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Is a compost tumbler recommended?

 
pollinator
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Hiya!

Is a tumbler an effective way to create good compost? I am looking for a way to create compost and keep the components secure from the dirty trash pandas while it's breaking down. I would be making it from a 55 gallon drum.

Just wanted to get a poll from a forum of people I trust since opinions on compost tumbler effectiveness seem to be all over the place.

Thanks,

Dan
 
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From my understanding many people prefer to have the compost pile in contact with the ground and microbial life in the soil. But, I would think a tumbler would be good for composting while keeping the raccoons out, and you can always inoculate it by including a scoop of native soil in the tumbler while it's composting.
 
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Our daughter gave dear hubby a tumbler for his birthday several years ago.

The tumbler made a really good compost.

It keeps you from having to turn the pile which might be the reason some people don't do composting.  So instead of turning a compost pile you turn the tumbler.

Dear hubby never has been into making compost.

I can understand the benefits of the pile on the ground making soil contact.

 
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I use a very large (1000L+) tumbler made from an old oil tank. I don't have trash pandas, but I definitely have bears.
I find it works best as a two step process: I fill the tumbler full of materials (scraps, leaves, clippings) over the course of a month or two and let it do it's thing, giving it a tumble weekly. After the contents are no longer recognizable as 'food' I transfer to an open pile, and start filling the tumbler with fresh compostables.

I'd say it takes a bit longer, but eventually gives the same product.

I very much second Kc's suggestion of inoculating with native soil. I also reserve the larger incompletely composted chunks left over after sifting, and cycle them through again.
 
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I love my tumbler, definitely put some native soil, finished compost, or manure in there , something to kick start it.  The ONLY thing I dont like about it is since it is not in contact with the ground, the red worms die over the winter.  In my container ones that are in contact with the ground, the worms live over the winter (in the soil perhaps? )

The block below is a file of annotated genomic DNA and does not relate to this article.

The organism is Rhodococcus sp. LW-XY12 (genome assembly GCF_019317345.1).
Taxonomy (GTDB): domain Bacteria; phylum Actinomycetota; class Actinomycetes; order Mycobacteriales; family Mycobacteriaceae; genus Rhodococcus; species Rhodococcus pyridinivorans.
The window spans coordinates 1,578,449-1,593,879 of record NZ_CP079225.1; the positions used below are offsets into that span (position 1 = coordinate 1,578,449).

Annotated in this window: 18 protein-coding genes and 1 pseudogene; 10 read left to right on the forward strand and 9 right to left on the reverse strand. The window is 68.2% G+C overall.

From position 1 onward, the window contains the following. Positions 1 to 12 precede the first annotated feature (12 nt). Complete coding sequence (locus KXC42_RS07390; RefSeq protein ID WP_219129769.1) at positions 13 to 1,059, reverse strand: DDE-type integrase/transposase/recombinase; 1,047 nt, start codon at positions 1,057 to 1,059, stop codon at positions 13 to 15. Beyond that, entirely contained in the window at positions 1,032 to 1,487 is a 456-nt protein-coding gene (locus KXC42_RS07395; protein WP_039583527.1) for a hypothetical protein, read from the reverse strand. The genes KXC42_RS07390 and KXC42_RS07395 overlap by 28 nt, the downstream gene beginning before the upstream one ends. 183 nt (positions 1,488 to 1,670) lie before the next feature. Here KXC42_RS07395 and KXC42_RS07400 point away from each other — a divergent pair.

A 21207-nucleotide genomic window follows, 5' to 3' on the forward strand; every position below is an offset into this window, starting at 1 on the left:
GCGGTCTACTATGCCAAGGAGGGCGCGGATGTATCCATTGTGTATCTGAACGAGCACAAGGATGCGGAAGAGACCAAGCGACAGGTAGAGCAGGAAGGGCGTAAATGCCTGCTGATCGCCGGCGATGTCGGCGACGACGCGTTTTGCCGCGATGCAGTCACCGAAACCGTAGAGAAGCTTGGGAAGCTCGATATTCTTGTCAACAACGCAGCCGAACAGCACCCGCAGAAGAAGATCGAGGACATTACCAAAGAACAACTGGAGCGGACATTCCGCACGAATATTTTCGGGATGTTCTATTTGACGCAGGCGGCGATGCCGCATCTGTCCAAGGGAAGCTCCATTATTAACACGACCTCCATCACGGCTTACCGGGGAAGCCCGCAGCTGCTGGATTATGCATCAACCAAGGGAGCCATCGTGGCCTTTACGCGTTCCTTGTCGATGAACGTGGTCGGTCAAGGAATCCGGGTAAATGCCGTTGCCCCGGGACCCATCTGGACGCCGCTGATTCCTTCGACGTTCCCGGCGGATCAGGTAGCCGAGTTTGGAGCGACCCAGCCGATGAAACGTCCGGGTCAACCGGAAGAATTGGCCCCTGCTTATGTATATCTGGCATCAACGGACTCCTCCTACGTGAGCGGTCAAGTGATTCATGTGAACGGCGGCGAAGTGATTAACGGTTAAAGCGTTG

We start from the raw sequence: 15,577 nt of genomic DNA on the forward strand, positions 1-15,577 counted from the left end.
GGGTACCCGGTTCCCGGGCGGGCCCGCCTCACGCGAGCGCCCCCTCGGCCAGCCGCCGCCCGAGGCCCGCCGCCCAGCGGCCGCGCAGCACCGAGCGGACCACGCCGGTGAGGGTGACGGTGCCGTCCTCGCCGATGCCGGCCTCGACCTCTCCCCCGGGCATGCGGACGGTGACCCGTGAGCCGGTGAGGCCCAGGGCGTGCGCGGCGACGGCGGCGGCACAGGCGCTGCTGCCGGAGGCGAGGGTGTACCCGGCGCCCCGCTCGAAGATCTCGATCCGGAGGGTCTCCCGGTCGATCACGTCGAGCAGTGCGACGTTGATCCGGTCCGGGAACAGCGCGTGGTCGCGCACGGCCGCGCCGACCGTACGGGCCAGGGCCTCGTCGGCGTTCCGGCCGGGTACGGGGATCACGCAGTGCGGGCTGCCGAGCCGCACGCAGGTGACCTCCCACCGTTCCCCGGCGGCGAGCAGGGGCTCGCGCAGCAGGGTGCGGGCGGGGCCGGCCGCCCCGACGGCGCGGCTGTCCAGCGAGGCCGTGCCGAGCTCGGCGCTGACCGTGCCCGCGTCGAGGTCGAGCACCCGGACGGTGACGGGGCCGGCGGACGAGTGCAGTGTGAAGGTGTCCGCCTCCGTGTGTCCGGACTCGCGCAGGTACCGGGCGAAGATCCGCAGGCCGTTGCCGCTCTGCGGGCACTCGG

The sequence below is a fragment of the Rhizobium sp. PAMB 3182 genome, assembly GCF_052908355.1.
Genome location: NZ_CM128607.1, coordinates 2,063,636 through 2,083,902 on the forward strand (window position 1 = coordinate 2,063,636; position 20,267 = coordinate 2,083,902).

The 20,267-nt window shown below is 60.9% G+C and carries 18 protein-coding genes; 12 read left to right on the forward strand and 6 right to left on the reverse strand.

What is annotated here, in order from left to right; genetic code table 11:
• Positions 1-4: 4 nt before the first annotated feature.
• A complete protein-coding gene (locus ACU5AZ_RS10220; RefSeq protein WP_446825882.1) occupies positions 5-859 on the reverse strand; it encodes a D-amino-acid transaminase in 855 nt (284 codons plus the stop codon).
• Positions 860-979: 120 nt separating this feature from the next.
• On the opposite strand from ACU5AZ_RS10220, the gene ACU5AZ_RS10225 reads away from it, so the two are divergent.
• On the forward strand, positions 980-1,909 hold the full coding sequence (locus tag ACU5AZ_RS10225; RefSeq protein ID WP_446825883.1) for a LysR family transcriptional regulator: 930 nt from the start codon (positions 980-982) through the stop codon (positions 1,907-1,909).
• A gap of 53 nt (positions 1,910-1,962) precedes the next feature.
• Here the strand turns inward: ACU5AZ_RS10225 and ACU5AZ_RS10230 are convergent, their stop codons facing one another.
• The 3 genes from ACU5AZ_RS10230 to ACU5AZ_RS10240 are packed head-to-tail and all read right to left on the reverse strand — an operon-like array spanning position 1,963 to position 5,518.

Sandy
 
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Hi Dan,

I used to obsess about making the perfect compost pile that would break down to something like coffee grounds in weeks to months.  I always failed.  I the saw a compost tumbler my neighbors have and it indeed makes absolutely perfect, black, crumbly compost in about 2 weeks.

But the tumbler was expensive so I never got one and I realized that while my compost was was never very good, the *pile* itself was magnificent for the soil.  I no longer care about the compost, so I strategically locate the pile where the compost drippings and microbes and goodness can seep into the soil and work their magic.

I like to think of my compost piles as being like a version of chop and drop.  Maybe something like chop and pile and wait till spring.

Eric
 
Dan Fish
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Well thanks everyone. I think I will give it a try. Every time I dump a bucket of kitchen scraps and see that the last one was stolen out of the heap I feel like i've been robbed!

I'd like to do like Chris and scale it up a bit (a lot hahaha) but for now I'll just be going with 55 gallons at a time. Since it'll be on the ground I can practice my log-rollin'!
 
S Smithsson
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Eric Hanson wrote:Hi Dan,

snip

I like to think of my compost piles as being like a version of chop and drop.  Maybe something like chop and pile and wait till spring.

Eric



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